What to Do When You Get Sick While Pregnant

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A sniffle, a mild fever, an upset stomach—everyone comes down with some of these symptoms at one time or another. Usually, a virus is a nuisance, but a relatively benign one. Unfortunately, being pregnant has a tendency to complicate everything, including your usual, run-of-the-mill bug. Here are some things you should know about it.

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You will probably get sick more often than usual
When you are pregnant, your body automatically diverts all of its resources to the new life growing inside of you. An unfortunate side effect of this is that other functions, such as your immune system, are often compromised in the process. As a result, you’re likely to find yourself feeling under the weather more often than usual.

Prevention is the best cure
That’s not to say, however, that there’s nothing you can do to stop it. The usual tactics for avoiding a cold also apply here. Wash your hands frequently, especially if a partner, child or friend around you is sick. Try to avoid touching your nose or mouth with your hands too often. Get your eight (or, even better, nine) hours of shut-eye every night (without the aid of sleeping pills—Melatonin and certain other commonly prescribed drugs are not considered safe for pregnancy), drink plenty of fluids, get at least half an hour of exercise per day, and eat lots of fruits and veggies. There’s also some evidence that taking probiotics (naturally found in yogurt) can help.

Most vaccines are safe for pregnant women
If you’re debating whether or not to get your annual flu shot, go for it. The American Pregnancy Association says that the it’s safe during maternity and better for the fetus than actually getting the flu.

Not all medications are created equal
Acetaminophen, the main ingredient in Tylenol and Paracetamol, is considered safe for pregnant women in moderate doses (no more than 8 tablets per day). Similarly, codeine and dextromethorphan can be used to help ease coughing. Unfortunately, most medications are off-limits to pregnant women. Watch out for any drugs o the following list, as well as any combination medications that treat a variety of symptoms.

Stay away from:

  • Aspirin
  • Bismuth subsalicylate (Kaopectate, Pepto Bismol)
  • Bromphen-iramine (Dimetapp Cold and Allergy)
  • Chlorpheniramine (Chlor-Trimeton, Advil Allergy & Congestion Relief) – while chlorpheniramine may be used during pregnancy to relieve a runny nose, CPM may pass into breast milk and may harm a nursing baby. Antihistamines may also slow breast milk production. Do not use this medicine without your doctor’s advice if you are breast-feeding a baby.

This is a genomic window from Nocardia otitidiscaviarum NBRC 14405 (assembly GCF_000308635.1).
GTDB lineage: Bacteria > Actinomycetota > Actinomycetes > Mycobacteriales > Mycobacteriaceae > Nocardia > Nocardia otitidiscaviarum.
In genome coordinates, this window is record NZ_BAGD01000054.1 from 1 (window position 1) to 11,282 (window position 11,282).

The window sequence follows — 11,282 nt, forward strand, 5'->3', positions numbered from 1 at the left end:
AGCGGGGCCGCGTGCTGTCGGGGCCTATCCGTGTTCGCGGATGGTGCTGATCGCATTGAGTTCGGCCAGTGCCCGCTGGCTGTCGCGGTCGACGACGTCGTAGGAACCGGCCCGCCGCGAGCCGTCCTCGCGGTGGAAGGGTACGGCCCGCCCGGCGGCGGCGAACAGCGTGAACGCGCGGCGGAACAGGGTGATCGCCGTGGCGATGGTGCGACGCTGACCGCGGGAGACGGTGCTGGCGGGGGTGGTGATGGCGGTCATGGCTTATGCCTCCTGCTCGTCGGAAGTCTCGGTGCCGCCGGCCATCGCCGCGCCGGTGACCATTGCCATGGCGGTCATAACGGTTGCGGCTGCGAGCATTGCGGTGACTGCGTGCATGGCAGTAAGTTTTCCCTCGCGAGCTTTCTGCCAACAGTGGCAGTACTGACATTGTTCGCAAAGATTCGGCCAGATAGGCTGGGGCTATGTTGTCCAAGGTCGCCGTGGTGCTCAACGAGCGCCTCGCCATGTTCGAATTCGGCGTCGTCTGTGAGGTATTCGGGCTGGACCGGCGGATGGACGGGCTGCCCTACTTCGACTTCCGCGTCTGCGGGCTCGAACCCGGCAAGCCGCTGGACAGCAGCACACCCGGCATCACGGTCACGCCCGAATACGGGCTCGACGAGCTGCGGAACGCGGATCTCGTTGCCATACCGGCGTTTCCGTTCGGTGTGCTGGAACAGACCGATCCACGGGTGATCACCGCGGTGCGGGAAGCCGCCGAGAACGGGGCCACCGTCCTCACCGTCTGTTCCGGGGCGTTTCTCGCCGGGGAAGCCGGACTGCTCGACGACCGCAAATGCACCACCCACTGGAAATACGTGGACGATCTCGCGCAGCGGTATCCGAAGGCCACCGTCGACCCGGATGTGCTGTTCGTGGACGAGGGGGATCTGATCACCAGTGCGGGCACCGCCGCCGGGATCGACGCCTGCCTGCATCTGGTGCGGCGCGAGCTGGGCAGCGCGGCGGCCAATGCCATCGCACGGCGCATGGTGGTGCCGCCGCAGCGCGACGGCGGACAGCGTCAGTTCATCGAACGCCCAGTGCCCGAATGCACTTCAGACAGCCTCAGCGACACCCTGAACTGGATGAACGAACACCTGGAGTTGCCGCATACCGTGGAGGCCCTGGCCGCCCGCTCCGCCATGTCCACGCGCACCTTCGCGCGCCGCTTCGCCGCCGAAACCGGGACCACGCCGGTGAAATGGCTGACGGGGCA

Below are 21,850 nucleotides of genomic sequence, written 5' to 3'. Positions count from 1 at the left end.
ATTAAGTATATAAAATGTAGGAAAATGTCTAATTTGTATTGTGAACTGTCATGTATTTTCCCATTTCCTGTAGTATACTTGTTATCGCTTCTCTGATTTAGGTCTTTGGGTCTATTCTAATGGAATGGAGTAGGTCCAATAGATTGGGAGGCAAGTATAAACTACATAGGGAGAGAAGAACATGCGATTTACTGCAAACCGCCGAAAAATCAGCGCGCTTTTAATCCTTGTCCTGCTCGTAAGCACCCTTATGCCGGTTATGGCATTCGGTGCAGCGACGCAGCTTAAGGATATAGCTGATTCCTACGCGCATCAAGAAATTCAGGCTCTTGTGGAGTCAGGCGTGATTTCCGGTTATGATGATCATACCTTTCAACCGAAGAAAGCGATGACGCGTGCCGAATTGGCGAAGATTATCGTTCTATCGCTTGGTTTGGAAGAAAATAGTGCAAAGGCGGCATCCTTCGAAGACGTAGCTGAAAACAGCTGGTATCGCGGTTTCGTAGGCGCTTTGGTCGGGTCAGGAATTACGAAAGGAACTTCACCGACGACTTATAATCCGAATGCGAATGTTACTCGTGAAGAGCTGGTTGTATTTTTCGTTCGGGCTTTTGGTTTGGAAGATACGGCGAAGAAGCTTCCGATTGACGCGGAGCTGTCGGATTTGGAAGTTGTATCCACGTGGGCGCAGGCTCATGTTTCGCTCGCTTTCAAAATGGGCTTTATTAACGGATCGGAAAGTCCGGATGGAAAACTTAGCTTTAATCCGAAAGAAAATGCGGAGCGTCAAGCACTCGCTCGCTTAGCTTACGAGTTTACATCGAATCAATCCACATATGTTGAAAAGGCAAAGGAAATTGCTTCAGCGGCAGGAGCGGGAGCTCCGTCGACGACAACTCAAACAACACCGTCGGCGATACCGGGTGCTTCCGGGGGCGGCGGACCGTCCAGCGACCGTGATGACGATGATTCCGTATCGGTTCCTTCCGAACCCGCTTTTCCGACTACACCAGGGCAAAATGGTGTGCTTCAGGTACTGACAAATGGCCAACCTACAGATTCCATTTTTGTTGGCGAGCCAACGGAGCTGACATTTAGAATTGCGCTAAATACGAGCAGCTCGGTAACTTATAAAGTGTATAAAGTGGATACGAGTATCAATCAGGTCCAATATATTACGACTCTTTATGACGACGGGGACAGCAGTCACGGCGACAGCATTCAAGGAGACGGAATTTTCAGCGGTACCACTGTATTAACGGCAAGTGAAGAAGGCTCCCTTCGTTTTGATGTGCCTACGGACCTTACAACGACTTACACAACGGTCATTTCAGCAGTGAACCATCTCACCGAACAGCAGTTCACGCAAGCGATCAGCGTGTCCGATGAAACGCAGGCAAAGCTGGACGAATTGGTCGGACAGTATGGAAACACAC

• Ibuprofen (Advil, Motrin)
  • Naproxen (Aleve)
  • Phenylephrine and pseudo-ephedrine (Advil Cold & Sinus, Claritin-D, Sudafed 12 Hour)

Be careful of fevers and dehydration
The common cold or the flu shouldn’t hurt your baby, but some of the symptoms potentially could. In general, you don’t want your body temperature to rise over 39 degrees C while pregnant, as doing so may increase the risk of a miscarriage. If have a high fever for more than a day, see a doctor immediately and see if they can prescribe something. If you are vomiting frequently, either from routine morning sickness or a bacteria/viral infection, make sure you drink lots of fluids (even more than usual) to avoid dehydration. Water is very important, so pregnant woman should drink around 2000 ml/day to prevent dehydration. If you become dehydrated, your metabolism will change and may produce ketones that are harmful to your baby. If you have a high grade fever that does not improve after taking common medication, or you feel too sick to drink or eat, please seek medical attention.

Photo Credit: dizznbonn via Compfight cc

ExpectingExpats.com

Expecting Expats is the online resource for parents in and around Thailand.

We provide lifestyle and medical content to our visitors, with new content posted daily. Our lifestyle contributors are themselves expat moms who share their experiences and lessons learned through blog articles. We also provide medical content from our partner doctors at Samitivej Hospital in Bangkok, Thailand. Articles of interest span from before pregnancy through the toddler years and cover medical, behavioral and cognitive issues.

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